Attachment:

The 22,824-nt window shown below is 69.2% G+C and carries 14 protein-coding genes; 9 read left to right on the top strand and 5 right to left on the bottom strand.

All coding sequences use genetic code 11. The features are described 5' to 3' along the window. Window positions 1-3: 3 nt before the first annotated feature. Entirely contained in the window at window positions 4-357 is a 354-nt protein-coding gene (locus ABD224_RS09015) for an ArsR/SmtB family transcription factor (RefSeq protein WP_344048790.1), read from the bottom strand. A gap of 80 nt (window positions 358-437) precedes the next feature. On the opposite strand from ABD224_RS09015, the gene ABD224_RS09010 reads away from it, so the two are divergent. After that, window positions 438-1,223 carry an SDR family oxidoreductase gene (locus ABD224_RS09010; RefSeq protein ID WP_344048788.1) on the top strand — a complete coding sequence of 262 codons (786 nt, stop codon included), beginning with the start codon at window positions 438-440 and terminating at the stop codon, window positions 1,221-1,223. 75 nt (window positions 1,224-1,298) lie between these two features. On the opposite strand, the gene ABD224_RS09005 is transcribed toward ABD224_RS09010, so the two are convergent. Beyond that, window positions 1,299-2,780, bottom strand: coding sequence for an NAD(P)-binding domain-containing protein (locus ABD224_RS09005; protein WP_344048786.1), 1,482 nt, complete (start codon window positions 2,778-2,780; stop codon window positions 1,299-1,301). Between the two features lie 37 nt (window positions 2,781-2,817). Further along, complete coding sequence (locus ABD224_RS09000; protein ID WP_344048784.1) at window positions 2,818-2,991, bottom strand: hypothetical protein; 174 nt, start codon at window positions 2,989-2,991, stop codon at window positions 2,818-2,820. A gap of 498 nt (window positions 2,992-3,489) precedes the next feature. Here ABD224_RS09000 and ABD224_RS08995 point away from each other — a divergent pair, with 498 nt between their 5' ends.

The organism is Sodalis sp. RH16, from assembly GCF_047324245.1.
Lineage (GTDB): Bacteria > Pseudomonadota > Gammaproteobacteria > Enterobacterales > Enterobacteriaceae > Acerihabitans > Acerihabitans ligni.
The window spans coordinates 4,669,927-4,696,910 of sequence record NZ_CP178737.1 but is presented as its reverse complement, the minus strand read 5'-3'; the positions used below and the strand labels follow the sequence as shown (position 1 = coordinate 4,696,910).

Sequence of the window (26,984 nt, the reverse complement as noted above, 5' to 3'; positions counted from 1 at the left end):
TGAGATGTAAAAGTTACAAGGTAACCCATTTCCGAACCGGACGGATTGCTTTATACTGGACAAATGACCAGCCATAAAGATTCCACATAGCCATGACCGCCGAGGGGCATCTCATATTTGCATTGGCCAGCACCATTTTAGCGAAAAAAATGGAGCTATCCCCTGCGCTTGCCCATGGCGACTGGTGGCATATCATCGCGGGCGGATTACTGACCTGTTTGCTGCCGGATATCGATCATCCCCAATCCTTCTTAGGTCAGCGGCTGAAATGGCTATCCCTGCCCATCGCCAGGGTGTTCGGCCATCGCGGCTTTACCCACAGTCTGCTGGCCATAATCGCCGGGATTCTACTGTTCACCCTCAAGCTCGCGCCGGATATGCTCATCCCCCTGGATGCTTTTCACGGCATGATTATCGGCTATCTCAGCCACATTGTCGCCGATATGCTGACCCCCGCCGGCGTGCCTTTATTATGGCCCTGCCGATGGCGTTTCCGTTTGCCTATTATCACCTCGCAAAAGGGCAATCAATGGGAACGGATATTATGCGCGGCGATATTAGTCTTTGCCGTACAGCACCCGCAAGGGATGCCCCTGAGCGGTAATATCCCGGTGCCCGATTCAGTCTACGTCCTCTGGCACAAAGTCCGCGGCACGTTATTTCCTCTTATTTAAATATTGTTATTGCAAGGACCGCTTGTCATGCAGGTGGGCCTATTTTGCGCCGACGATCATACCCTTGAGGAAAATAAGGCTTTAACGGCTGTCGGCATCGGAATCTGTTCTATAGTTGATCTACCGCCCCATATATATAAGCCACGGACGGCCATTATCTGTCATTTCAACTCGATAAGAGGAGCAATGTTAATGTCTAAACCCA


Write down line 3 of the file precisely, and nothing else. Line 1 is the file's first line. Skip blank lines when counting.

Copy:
The organism is Sodalis sp. RH16, from assembly GCF_047324245.1.